Seventh Sunday of Easter, Year C
Acts 16:16-34 Psalm 97 Revelation 22:12-14, 16-17, 20-21 John 17:20-26
In this Sunday's gospel, Jesus asks that "those will believe in me through (the disciples') word" "may all be one." He asks that we may also "be in us" (Jesus and the Father) as the Father is in Jesus and Jesus in the Father, "so that the world may believe" that the Father sent Jesus.
That seems like a very tall order indeed, doesn't it? It may seem especially so in these days of headlines about schism and ecclesial invasions and traded accusations of heresy. Some use Jesus' words from this Sunday's gospel as a finger-wagging warning -- "Jesus said we were to be 'completely one,' so who are you to step out of line?" I know that when this passage is read, some will sigh. How could Jesus' motley and feuding followers around the world not sigh when thinking about the distance between Jesus' words here and what we see around us?
We forget amidst those sighs that the words of this Sunday's gospel come not as marching orders delivered by Jesus to disciples, but as a prayer of Jesus to the Father. In other words, the unity -- the communion -- that we share is God's gift. Jesus asks God to grant it, not us to create it. If we doubt our own abilities to achieve unity with one another in Christ -- and well we should -- we can be confident that God will answer Jesus' prayer. Unity in Christ is not a medal to be won, nor is it a negotiated settlement achieved by some at the expense of others. It is a gift flowing freely to and through us out of God's grace.
In other words, this is GOOD news, word at which our hearts can leap all the more with wonder when we recognize how deep the brokenness is that God is healing and reconciling in Christ. It's a word that is Good News not just for "my side" or my tribe, but for everyone.
Not that it initially appears that way to everyone. We were born into a complicated network of relationships in a broken world, and by action and inaction we continue on as if anything of importance was a zero-sum game: The rich get richer and the poor get poorer. Good survives and thrives only when evildoers are punished or killed. The news that the oppressed will be liberated can only be bad news for the oppressors; the actors switch roles, but the script stays the same.
In that world, a slave girl's freedom from the powers that enslaved her is bad news for those who benefitted from her enslavement. They demand that Paul and Silas be jailed for "disturbing our city" -- as indeed the two missionaries were doing. What God did through Paul and Silas upended the relationships of slave and master, socially as well as spiritually. But what if the slaveowners had received this change as a gift? What Good News might they have experienced had they received this disruption of the old relationship of slave and master as an opportunity and an invitation to experience a new kind of relationship -- indeed, a new kind of freedom? Paul's and Silas' jailer did, and the night of an earthquake and a prison break became the night that he and his family became sisters and brothers with the former prisoners, breaking bread and rejoicing.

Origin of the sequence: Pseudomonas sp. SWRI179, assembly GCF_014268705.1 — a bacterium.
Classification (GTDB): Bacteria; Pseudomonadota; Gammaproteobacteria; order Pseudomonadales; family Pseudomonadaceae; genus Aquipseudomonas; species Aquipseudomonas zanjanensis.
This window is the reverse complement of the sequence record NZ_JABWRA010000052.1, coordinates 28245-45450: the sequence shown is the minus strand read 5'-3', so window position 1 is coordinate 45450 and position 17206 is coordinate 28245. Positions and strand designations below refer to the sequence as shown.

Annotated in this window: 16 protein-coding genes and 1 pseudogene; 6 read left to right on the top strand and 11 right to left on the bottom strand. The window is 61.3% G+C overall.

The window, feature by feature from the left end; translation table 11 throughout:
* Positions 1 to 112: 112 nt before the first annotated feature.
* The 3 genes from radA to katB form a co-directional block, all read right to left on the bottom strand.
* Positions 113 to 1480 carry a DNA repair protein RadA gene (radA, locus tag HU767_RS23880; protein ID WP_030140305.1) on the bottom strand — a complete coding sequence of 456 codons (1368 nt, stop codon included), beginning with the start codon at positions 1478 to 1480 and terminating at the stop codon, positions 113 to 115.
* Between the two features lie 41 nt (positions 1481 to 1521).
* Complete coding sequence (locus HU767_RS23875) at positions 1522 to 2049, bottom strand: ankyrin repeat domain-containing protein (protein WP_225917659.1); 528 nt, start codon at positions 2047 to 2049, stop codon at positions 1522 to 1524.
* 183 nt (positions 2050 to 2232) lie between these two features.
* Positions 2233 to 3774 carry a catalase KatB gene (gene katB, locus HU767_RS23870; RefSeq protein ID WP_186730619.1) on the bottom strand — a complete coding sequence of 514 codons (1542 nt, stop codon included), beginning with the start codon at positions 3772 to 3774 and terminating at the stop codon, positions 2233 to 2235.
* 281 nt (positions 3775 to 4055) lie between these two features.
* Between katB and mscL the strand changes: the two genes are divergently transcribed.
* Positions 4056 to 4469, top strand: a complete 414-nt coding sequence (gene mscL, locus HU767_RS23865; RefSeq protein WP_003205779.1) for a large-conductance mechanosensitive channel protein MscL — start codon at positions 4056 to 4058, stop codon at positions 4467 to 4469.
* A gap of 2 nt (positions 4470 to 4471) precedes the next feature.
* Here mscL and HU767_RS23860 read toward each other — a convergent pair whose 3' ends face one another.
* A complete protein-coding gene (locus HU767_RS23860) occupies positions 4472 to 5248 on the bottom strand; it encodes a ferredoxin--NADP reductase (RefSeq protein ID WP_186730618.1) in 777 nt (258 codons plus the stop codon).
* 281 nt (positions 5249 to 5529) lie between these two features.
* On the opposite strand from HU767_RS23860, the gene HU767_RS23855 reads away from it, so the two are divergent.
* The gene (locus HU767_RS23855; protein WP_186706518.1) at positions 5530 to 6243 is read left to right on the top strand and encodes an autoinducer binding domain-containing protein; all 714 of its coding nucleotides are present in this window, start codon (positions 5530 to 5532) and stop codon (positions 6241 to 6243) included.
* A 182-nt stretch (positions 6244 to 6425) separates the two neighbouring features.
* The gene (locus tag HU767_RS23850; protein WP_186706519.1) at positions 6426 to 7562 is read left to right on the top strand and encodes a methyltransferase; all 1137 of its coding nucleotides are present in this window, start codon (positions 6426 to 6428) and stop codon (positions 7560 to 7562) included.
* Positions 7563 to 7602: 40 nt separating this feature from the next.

It's a powerful set of stories from Acts we read this Sunday, in which injustice and imprisonment give way to healing, reconciliation, and joy. These came as God's gifts, given freely, as all God's gifts are. Paul and Silas responded to grace by extending grace, freeing the slave girl, singing in their cell, and, when their jailer appeared to be ready to respond to grace as well, receiving him as a brother. Along the way, we witness powerful signs: miraculous liberation from spiritual and literal imprisonment, Baptism, the breaking of bread.
It's a pattern that repeats itself around the world as the Spirit moves among communities: God's grace in healing and reconciling moves a grateful receiver of God's gift to extend that grace to others in turn. We celebrate that grace, remembering God's work among God's people and embracing the identity that is ours in Baptism: one Body of Christ, called to Christ's ministry. God's mission of reconciliation, of making visible and tangible the unity God has given Christ's Body and is giving the world God created, is not something we engage as reluctant employees who grimaced when we got the memo; it is the natural response of those already made sisters and brothers by God's work in Christ.
The Spirit and the bride say, "Come."
And let everyone who hears say, "Come."
And let everyone who is thirsty come.
Let anyone who wishes take the water of life as a gift.
The one who testifies to these things says, "Surely I am coming soon."
Amen. Come, Lord Jesus!
The grace of the Lord Jesus be with all the saints. Amen.
And thanks be to God!
Thank you for the insightful treatment of the Gospel reading. The second lesson, on the other hand...
To me, the lectionary's swiss-cheese reading of the Revelation passage seems a little bit... dishonest to the original tone of that text. Leaving out verse 19 is especially ironic.
Posted by: Connor | May 20, 2007 5:17:14 PM
I'm with you on the, um, 'creative' editing of Revelation in the readings for this Sunday. Much better to include the material that strikes most ears as difficult and model in the sermon how a good reader wrestles with texts like that.
Posted by: Sarah Dylan Breuer | May 20, 2007 7:44:42 PM